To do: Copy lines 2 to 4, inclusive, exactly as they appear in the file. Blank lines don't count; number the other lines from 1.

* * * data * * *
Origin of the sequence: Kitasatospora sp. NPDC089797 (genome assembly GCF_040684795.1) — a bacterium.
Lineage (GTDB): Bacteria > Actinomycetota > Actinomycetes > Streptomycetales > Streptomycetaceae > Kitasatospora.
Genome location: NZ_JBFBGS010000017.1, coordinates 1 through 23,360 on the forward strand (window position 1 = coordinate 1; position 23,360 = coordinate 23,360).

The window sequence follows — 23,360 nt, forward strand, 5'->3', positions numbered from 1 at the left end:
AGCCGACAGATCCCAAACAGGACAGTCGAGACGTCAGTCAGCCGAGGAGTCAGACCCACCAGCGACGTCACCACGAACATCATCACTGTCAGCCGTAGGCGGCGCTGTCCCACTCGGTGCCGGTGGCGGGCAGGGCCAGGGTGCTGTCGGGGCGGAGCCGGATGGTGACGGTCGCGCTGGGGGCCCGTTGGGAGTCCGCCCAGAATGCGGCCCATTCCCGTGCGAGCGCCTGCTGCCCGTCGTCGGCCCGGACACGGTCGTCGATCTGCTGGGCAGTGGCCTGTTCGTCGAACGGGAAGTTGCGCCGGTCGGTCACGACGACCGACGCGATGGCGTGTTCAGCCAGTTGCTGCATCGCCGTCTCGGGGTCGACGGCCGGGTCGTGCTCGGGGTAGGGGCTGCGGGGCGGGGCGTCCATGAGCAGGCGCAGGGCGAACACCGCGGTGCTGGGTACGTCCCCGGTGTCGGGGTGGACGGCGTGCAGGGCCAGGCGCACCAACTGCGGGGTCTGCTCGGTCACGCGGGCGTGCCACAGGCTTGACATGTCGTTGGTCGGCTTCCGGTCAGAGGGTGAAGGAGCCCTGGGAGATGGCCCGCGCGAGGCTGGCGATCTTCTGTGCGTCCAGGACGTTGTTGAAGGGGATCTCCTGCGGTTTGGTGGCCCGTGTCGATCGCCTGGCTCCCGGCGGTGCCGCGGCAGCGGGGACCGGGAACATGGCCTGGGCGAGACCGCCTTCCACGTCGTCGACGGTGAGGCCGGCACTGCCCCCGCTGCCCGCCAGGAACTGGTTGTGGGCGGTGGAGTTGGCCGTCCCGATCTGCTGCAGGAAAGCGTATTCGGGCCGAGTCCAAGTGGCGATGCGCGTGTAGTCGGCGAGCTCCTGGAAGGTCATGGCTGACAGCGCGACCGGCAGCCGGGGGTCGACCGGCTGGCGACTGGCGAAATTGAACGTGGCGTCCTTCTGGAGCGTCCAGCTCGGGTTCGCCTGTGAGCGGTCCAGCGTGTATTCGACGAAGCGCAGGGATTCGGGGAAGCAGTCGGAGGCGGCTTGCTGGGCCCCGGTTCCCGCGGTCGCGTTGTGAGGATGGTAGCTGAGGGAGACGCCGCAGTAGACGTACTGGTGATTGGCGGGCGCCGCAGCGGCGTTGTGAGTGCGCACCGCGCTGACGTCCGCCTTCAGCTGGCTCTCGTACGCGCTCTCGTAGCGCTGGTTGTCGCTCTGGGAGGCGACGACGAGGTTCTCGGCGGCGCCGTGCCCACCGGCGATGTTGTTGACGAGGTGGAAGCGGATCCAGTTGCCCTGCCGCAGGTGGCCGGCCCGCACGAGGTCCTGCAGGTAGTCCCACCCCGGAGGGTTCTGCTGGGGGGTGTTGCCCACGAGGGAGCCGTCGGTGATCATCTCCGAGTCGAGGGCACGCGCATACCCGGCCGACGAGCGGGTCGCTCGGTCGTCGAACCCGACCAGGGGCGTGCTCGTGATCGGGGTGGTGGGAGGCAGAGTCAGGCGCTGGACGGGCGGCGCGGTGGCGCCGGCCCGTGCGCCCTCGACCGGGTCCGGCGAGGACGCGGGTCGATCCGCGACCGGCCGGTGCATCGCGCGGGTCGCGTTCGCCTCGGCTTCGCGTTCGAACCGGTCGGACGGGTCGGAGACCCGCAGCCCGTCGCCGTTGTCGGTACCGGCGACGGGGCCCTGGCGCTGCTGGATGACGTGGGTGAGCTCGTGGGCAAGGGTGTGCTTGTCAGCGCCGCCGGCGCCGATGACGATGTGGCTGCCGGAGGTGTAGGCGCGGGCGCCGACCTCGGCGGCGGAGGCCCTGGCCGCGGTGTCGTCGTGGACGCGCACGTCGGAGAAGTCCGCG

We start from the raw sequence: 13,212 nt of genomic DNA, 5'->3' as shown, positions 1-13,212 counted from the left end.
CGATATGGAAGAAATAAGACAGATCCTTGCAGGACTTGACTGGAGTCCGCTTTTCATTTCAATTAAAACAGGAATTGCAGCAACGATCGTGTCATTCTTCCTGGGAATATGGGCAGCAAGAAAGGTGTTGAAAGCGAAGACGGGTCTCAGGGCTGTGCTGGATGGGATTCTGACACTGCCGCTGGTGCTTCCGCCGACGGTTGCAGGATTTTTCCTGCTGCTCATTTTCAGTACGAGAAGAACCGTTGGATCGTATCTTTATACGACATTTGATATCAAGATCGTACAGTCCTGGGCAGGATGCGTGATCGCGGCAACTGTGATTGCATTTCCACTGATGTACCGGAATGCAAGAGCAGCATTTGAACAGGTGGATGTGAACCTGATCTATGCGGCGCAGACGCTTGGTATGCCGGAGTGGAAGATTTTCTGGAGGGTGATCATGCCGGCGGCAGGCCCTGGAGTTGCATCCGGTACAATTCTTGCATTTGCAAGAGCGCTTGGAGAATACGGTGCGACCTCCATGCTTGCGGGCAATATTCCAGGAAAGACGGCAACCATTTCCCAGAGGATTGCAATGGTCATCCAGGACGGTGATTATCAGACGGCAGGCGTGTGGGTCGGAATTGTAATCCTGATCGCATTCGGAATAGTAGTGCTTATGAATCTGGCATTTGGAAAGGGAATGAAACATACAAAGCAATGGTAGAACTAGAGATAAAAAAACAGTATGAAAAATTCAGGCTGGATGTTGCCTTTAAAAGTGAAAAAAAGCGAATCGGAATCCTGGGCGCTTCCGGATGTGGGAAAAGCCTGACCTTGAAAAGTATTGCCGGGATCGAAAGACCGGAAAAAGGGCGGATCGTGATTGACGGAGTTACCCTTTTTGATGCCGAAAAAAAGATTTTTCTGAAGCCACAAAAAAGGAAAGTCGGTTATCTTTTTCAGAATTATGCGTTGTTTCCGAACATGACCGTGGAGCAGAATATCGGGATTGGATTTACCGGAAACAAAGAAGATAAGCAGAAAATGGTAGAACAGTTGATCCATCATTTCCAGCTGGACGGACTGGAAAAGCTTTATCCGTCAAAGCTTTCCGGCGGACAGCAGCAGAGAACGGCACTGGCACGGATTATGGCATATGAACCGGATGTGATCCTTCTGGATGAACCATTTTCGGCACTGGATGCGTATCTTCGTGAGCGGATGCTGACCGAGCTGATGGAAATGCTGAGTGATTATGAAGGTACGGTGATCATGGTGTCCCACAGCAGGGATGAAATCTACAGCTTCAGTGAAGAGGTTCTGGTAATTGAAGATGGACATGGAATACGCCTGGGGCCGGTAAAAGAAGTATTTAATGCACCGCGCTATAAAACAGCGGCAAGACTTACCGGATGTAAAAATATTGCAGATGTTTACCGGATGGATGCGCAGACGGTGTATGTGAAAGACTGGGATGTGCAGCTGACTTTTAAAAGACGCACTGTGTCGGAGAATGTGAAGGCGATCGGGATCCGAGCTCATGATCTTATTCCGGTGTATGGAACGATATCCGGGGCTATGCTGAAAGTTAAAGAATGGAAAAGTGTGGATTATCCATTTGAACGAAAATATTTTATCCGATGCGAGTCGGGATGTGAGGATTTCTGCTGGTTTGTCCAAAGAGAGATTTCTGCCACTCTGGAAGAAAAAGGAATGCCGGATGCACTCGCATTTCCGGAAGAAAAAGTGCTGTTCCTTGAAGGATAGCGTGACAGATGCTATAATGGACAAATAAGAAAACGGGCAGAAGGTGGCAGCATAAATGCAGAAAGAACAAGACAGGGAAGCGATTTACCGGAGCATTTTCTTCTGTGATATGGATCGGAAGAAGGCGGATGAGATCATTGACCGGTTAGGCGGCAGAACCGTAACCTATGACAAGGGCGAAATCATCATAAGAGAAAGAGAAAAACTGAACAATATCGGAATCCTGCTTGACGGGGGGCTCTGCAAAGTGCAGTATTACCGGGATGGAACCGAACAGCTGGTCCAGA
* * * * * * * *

Lineage (GTDB): Bacteria > Actinomycetota > Actinomycetes > Streptomycetales > Streptomycetaceae > Kitasatospora.
Genome location: NZ_JBFBGS010000017.1, coordinates 1 through 23,360 on the forward strand (window position 1 = coordinate 1; position 23,360 = coordinate 23,360).

The window sequence follows — 23,360 nt, forward strand, 5'->3', positions numbered from 1 at the left end: